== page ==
Roseanne Wood built that house and her I can name because I know she claims me as one of her own. She claims all of us. She is proud of what we have done and who we are. Even when we are not.
I did not go to the reunion because people requested off for the holidays and I put myself into the empty spot they left behind. That and I knew, in my maudlin way, it would tear my fucking heart apart.
J and M and E and H and C and K. Back then there were times I did not know where my skin stopped and theirs began. I could reach out and fill my hands with their hair, I knew what all their toes looked like, I knew all their smells. We swam naked, we all slept in the same beds, we wore each other's clothes, we broke each other's hearts. I wasn't the best of them, and I acted badly and took their love for granted and I regret it so much. I was a kid, I was learning what it was to love. That's my excuse for lameness.
Now I see some of them sometimes and I almost cannot bear it, I can't imagine what it would be like to be in a ballroom with all of them at once, all of us so different now and yet still the same. The people we were still in us somewhere. All of that and the meeting of spouses and the talk of work and the la-di-da and my stupid heart would be beating so hard and my arms would literally ache to pull them to me. There would be nothing I could say to explain what I would have felt, and the need to do so would have been so strong that it would have hurt. To try would have been inappropriate bordering on crazy, which is how I am generally anyway. At least I see that. At least I know.
At our graduation, the top five students (of which I was one, and that boy last night another, and J and E as well) were asked to give a small speech. After having come through all four years of that amazing school and having inside us all that they taught us we felt that this was silly, that we'd accomplished nothing compared to those who had come to the school with no hope and left with a diploma, and so instead of the speech we were supposed to write we spoke the lyrics to a Simon and Garfunkel song, each of us taking turns reciting lines. It is even more perfect now, and I leave it here.

Time it was and what a time it was it was
A time of innocence
A time of confidences.
Long ago it must be
I have a photograph
Preserve your memories
They're all that's left you.

(Bookends, S and G)

16 comments:

All This Trouble... said...

Congratulations on a job well done to your former principal! And I know this feeling of yours. To leave and be gone for a time and then back in the very same place you've always been... I'd give you a hug if I could!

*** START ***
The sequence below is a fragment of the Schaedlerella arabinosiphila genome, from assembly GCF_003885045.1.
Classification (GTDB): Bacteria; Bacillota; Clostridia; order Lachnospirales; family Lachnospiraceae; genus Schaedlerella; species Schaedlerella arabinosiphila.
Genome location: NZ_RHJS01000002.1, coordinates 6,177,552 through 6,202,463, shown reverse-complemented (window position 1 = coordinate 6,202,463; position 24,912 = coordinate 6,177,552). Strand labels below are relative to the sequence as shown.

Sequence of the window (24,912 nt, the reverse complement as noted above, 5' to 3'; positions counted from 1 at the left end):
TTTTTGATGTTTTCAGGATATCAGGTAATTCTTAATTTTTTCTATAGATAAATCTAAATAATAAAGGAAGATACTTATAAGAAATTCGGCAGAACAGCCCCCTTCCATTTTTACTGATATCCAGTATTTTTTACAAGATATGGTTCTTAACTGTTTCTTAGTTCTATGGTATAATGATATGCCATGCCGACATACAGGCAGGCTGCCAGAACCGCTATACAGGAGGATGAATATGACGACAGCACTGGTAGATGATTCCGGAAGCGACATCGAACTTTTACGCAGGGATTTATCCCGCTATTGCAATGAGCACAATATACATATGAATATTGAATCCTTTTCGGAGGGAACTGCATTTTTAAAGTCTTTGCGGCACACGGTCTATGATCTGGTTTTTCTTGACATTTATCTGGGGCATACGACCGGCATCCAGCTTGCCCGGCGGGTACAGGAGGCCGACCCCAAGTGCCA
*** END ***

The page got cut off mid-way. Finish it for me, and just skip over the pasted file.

Ms. Moon said...

You have to let Rosanne read this. You HAVE to.
My love. Your power in high school was so fierce. Your heart was like a knife, your soul was like a furnace.
Being your mother was hard. I'll tell you that because you wanted it ALL and because I had been that way too, I knew the dangers. But I also knew the ultimate danger of trying to hold you too close.
And that school- it gave me the best peace of mind I could get. Everyone loved you there and watched out for you from Dep to Rosanne and your special teacher-loves and yes, your love-friends.
Oh May. I dreamed of you last night. Maybe while you were writing this. Who knows?
I love you. Thank-you for the inner wisdom you have which got you through those years, for that heart, that soul that propel you forward always in such beauty.

dbs said...

Your writing is so evocative and compelling. I can't wait for your next post.

downtown guy said...

I felt so weird about the Sail reunion. Like I almost wanted to go, but not really. (This is beautiful, of course.)

SJ said...

I love when you write. Don't I say that everytime? Well, I do.

We are so alike, in our maudlin ways. I am in good company my friend :)

Elizabeth said...

You are the wisest woman in ill-fitting blacks that I've ever not known.

Mwa said...

What a wise song to choose.

And what a post. Again.

May said...

All This Trouble- I will take that hug! One of the things I like about this strange form of sharing is that I get to write out my feelings, and then sometimes someone says they feel the same way and I think, "Ah, I am not so crazy after all" and it is nice. Especially if it is someone I think highly of, like you.